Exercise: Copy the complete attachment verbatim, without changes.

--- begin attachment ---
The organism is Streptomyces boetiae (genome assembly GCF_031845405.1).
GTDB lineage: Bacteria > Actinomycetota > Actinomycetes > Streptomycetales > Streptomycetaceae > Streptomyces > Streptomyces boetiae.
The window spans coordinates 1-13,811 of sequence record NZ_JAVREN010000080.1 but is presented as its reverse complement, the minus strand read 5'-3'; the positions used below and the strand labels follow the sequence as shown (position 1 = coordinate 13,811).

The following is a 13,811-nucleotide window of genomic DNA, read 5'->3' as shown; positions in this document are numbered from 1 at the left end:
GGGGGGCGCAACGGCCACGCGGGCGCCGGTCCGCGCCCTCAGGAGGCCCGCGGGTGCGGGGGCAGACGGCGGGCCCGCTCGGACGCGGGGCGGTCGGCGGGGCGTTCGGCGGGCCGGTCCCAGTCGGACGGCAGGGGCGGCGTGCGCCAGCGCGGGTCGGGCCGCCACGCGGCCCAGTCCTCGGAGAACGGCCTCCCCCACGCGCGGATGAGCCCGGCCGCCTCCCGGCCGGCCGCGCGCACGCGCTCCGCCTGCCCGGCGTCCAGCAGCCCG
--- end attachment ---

The organism is Streptomyces boetiae (genome assembly GCF_031845405.1).
GTDB lineage: Bacteria > Actinomycetota > Actinomycetes > Streptomycetales > Streptomycetaceae > Streptomyces > Streptomyces boetiae.
The window spans coordinates 1-13,811 of sequence record NZ_JAVREN010000080.1 but is presented as its reverse complement, the minus strand read 5'-3'; the positions used below and the strand labels follow the sequence as shown (position 1 = coordinate 13,811).

The following is a 13,811-nucleotide window of genomic DNA, read 5'->3' as shown; positions in this document are numbered from 1 at the left end:
GGGGGGCGCAACGGCCACGCGGGCGCCGGTCCGCGCCCTCAGGAGGCCCGCGGGTGCGGGGGCAGACGGCGGGCCCGCTCGGACGCGGGGCGGTCGGCGGGGCGTTCGGCGGGCCGGTCCCAGTCGGACGGCAGGGGCGGCGTGCGCCAGCGCGGGTCGGGCCGCCACGCGGCCCAGTCCTCGGAGAACGGCCTCCCCCACGCGCGGATGAGCCCGGCCGCCTCCCGGCCGGCCGCGCGCACGCGCTCCGCCTGCCCGGCGTCCAGCAGCCCG